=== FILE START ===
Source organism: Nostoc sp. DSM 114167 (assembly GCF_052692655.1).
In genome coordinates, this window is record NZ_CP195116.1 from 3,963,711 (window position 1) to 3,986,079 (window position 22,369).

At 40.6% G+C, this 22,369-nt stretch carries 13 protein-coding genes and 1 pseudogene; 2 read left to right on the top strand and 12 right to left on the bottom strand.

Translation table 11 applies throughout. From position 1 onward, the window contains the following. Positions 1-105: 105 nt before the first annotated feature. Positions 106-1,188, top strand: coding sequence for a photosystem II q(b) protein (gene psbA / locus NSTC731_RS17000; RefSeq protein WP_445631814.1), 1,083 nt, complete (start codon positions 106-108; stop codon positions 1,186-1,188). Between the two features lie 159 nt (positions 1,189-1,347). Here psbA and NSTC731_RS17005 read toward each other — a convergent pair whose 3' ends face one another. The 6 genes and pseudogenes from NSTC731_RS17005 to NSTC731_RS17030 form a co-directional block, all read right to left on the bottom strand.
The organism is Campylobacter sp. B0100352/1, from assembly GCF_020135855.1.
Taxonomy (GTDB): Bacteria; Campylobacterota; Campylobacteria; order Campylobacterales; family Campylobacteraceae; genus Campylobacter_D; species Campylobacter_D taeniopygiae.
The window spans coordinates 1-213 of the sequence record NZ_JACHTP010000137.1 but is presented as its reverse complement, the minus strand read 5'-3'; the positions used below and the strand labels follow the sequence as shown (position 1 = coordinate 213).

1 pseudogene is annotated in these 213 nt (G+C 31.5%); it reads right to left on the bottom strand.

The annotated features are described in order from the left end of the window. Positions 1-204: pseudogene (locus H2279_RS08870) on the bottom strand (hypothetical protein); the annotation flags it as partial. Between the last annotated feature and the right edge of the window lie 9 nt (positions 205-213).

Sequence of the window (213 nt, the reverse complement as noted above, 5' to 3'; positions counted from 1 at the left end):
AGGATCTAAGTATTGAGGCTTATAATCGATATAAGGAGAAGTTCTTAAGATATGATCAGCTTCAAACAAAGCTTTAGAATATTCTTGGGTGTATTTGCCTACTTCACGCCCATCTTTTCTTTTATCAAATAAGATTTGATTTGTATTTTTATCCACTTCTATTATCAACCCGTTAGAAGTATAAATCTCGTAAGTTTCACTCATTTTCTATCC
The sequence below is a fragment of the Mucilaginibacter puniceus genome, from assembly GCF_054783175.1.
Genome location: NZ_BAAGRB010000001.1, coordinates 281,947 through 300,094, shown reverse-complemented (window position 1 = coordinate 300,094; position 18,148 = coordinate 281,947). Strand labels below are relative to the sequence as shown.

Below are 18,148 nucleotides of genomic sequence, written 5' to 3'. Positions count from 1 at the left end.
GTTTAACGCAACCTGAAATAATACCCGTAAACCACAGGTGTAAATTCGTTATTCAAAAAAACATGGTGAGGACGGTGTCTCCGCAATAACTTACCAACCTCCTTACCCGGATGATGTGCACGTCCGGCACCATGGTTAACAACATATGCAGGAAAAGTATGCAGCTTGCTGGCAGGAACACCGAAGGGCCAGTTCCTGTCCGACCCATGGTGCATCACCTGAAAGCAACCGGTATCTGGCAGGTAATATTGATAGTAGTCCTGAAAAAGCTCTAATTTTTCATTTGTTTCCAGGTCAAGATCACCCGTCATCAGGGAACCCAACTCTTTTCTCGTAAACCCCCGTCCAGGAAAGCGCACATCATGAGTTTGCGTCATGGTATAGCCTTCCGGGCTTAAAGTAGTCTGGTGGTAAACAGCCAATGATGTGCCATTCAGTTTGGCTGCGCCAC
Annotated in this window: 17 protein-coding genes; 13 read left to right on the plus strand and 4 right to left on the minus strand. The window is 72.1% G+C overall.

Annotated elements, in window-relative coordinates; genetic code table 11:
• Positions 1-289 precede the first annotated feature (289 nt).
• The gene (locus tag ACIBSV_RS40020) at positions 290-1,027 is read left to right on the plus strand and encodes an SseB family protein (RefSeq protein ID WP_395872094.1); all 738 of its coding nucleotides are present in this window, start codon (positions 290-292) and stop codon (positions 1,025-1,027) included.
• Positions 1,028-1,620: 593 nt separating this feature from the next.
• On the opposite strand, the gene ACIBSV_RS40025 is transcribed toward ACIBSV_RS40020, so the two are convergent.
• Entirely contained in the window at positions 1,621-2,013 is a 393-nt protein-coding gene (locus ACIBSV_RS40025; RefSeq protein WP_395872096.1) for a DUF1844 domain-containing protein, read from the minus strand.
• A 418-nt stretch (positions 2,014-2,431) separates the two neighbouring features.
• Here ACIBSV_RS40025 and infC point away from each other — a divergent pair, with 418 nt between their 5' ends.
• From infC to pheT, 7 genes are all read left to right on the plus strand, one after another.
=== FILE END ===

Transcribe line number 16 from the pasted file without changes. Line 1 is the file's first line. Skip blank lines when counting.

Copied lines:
Annotated in this window: 17 protein-coding genes; 13 read left to right on the plus strand and 4 right to left on the minus strand. The window is 72.1% G+C overall.